Here we excerpt some passages from “Origins of Tennis” by James Masters.
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The origin of Tennis, like so many Sports and Games is something of a mystery with various theories having been espoused. One version would have us believe that Stone Age man once hit rocks backwards and forwards with clubs, perhaps. A more substantial beginning is that Tennis derived from Handball, a version of which was played in the ancient world including the civilisations of Rome, Greece and Egypt. There is an Egyptian town on the Nile called Tinnis (in Arabic) and some speculate that this is the origin of the name ‘Tennis’. Another string to this theory’s bow is that the term ‘racquet’ is thought to derive from the Arabic word ‘rahat’ which means ‘the palm of the hand’.
The first game which was definitely like Tennis was played in France and the alternative philological theory is that ‘Tennis’ comes from the French ‘Tenez’ (‘Take it’ or ‘Play’). Legend has it that the game was given to the French Royal Court in the 10th century by a wandering minstrel but, regardless, by the 11th century early Tennis was being played in French monasteries for sure. The monks usually stretched a rope across the cloistered central quadrangles in the monastery or sometimes played immediately adjacent to a castle and the court of the game of Royal Tennis is clearly synonymous with these beginnings. Hands were used to hit the ball to begin with (jeu de paume); gloves were used later on and eventually players started to use short bats. Louis IV and the Church both attempted to ban the game in France over the following years but this was clearly to no avail – there were supposedly around 1800 courts in France during the 13th century.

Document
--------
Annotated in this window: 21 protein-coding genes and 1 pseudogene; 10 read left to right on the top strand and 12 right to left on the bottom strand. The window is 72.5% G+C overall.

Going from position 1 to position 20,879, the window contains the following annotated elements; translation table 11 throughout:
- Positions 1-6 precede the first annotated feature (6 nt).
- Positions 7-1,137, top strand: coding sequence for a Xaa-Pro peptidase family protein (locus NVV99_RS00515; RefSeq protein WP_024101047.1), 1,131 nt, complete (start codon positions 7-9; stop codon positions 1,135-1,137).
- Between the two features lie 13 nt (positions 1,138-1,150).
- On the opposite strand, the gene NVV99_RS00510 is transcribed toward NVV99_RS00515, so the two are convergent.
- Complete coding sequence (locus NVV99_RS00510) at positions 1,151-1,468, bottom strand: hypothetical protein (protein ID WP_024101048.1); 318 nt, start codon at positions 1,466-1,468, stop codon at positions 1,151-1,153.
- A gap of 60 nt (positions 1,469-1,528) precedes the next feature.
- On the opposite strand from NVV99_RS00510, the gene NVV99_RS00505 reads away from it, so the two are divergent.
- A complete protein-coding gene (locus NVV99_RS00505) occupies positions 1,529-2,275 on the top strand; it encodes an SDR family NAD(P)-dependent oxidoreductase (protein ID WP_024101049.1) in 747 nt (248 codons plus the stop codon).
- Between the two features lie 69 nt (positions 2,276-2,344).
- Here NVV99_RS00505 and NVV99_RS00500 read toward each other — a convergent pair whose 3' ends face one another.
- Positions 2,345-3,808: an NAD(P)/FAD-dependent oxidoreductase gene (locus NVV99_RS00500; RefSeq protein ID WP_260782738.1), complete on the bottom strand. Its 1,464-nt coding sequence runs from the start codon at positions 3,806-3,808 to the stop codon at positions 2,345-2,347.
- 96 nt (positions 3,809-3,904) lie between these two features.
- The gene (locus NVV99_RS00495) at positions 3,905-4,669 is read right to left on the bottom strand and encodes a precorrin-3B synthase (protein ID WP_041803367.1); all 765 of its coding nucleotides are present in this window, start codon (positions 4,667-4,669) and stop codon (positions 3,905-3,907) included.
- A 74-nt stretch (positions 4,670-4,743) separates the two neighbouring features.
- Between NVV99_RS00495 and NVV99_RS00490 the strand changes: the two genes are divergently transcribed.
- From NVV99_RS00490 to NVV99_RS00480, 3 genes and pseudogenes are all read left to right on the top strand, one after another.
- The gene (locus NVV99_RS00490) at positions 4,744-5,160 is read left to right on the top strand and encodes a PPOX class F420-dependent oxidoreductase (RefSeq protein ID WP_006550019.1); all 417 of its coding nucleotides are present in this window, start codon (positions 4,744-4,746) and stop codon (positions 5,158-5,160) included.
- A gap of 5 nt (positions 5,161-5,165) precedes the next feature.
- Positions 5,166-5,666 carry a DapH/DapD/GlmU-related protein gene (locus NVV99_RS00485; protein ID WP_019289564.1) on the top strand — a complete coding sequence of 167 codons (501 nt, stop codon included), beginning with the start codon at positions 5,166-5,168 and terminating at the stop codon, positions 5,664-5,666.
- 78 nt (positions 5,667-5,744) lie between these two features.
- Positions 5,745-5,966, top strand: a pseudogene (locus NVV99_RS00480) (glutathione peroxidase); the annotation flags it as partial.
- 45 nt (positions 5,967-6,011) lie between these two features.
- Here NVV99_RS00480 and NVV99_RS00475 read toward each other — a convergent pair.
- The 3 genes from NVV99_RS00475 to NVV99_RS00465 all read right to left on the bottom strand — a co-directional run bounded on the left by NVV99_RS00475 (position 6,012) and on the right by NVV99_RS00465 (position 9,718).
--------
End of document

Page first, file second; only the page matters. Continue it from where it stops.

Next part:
By the 14th century, Tennis had found its way to England where both Henry VII and Henry VIII apparently became keen players and instigated the building of courts up and down the country. Supposedly, Henry VIII himself invented the ‘service’ – his servants used to throw the ball up in the air for him because he was too fat to do it himself.
And what of the sources of the words “love” and “deuce”. The latter is derived from the French “a deux du jeu” – two points away from game, or de unx , the English having shortened it first to “a deus” (“deus” being deux in old French) and thence thoroughly incorrectly to “deuce”. The similar proposal, that “love” comes from the French for egg – “l’oeuf”, is doubtful, despite the assumed linkage with the cricketing phrase “out for a duck’s egg (duck for short)”. The most likely explanation is that it comes from the Dutch/Flemish “lof” which means honour. Around the time that the expression came to be used, England received a wealth of immigrants from the low countries due to the trauma caused there from incoming Protestantism. Bearing in mind that most games were played for money, if a player scored no points, the phrase “omme lof spelen” would have been applicable – he “played for the honour”…
In 1874, a US traveller brought the game to the Americas and the US Lawn Tennis Association was formed in 1881. International competition soon followed, with the International Lawn Tennis Challenge Trophy (later the Davis Cup) first contested in 1900 and the Wightman Cup, for competition between British and American women’s teams, in 1923. Men’s singles and doubles play was included on the program for the first modern Olympic Games in 1896.